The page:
The blond man eyed the two carefully. “Oh, well,” he said, “you two will have to do. Come with me and I’ll give you a lift off this rock.”

“Thank you very much,” the man in the scarf replied. “By the way, I am called the Doctor, and this is my companion, Romana. You are…?”



Cally ran down the catwalk as smoke began to rise from the depths of Terminal. All the others were on the surface. If she did not move quickly she would face an Auron’s worst fear - she would die alone.

Ten meters ahead she saw the ladder that led to the surface. Perhaps she would be all right. Just then the first of a series of explosions ripped a section of the catwalk away. It was the section Cally was running on. She grabbed a remaining protrusion of the catwalk and burnt her hand on the hot twisted metal. As Cally and the catwalk began to fall together, a piece of shrapnel struck her in the temple. Somehow she managed to hang on with her remaining hand, five levels above the flaming concrete floor of the base. Cally’s mind sensed Vila searching for her. She telepathed a plea for help to him, but telepathy was not Vila’s best gift. Another explosion jolted her. She began to lose her grip. She knew he would not make it to the ladder. She would die here, alone.

“BLAKE!” she screamed, not knowing why.

“Cally!” a voice answered from above. It was not Blake’s voice. It was Avon’s.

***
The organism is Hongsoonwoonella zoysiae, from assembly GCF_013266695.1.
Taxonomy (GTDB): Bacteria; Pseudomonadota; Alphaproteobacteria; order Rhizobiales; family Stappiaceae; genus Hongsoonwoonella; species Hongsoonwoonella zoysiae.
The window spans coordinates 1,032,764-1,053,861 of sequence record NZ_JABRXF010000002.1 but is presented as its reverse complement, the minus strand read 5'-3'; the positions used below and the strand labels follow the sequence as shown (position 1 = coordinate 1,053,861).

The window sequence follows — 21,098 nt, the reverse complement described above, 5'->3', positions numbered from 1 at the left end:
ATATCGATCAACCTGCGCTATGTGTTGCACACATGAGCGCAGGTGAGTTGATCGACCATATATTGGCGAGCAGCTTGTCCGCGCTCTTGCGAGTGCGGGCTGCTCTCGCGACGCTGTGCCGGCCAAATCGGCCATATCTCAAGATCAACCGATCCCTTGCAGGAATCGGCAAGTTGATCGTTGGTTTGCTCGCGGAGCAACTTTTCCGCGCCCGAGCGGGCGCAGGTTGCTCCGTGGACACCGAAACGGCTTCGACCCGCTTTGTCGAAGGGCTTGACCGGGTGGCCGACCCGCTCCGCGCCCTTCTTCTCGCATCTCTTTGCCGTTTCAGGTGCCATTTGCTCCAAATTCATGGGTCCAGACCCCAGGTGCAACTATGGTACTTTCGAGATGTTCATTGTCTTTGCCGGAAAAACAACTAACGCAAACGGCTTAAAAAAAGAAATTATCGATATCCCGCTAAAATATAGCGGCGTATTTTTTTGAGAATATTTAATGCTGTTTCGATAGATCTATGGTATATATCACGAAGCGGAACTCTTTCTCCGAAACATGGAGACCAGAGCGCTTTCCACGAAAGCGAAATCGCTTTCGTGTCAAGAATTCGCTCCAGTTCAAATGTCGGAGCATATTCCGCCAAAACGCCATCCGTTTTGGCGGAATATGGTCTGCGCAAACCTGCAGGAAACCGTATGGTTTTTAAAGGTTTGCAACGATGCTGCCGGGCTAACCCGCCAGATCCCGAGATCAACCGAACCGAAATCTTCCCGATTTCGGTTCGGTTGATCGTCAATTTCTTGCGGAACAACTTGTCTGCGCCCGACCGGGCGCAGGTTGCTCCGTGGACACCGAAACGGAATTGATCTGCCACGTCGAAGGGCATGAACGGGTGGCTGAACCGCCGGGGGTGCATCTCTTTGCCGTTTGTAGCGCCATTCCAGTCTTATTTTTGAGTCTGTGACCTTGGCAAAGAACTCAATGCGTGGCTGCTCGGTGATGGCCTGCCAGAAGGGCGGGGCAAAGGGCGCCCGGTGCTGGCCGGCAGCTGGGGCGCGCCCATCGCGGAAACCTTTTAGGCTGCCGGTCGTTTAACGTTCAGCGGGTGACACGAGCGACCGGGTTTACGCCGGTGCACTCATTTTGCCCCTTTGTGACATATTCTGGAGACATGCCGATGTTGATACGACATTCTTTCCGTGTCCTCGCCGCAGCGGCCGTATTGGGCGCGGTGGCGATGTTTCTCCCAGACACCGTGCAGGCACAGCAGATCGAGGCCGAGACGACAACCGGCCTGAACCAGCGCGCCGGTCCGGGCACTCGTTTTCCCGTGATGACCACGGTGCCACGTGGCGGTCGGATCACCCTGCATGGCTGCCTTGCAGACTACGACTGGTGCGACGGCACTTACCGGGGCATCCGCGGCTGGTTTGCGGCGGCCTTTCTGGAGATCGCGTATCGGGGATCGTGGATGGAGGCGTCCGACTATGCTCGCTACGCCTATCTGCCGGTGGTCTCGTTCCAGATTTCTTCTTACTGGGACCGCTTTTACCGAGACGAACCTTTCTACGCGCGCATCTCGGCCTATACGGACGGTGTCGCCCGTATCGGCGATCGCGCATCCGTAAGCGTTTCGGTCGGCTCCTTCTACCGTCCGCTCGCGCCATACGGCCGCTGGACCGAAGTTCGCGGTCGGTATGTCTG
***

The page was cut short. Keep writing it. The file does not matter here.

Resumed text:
She looked up. Through blood, tears and smoke she made out the form of Avon, reaching down to her from the door of a small blue something. She blinked and looked again. The apparition was still there, hovering just above her.

“Cally!” he called again. She stretched out her burned hand. Avon grabbed her tightly and hauled her through the small blue door into a brightly lit room.

Once they were inside the control room, Dayna pulled down a lever with a large red knob protruding from the control console and the doors closed.

“Orac, go!” Avon ordered. The blue box disappeared from Terminal forever.

“I have a question,” Villa offered.

“I’m sure you have,” Avon spat. “Dayna, help Cally below.”

“Below?” Dayna enquired.

“Through that door. Find the living quarters. Make her comfortable. Then go and find a medical kit.” Avon let his annoyance show with every word.

“All right, all right,” Dayna rejoined. “Go and take a soma.” She dragged Cally to her feet and led her off the flight deck.

Vila started to follow, but was cut off by Avon. “Where are you going, Vila?”

“To find you some soma.”

“What was your question?”

“What? Oh, yes. I just wanted to know where we are going.”

Avon had to admit, but didn’t, that he didn’t have the slightest idea. Instead he turned on Orac. “Orac!”

“Yes?” the brain responded testily.

“Where are we going?”

“We are not ‘going’ anywhere. If you insist on speaking in incomplete sentences I am then forced to take incomplete actions. Your command was incomplete. Since you did not choose to state a destination, I have simply dematerialized this TARDIS. We are beyond space and time as your human mind perceives it.”

Dayna had walked in on the electronic tirade. “In other words,” she stated, “we are nowhere.”

“Oh, good,” Vila beamed. “Orac, open up a viewport. I’ve always wanted to see the middle of nowhere. I bet it looks like Wales.”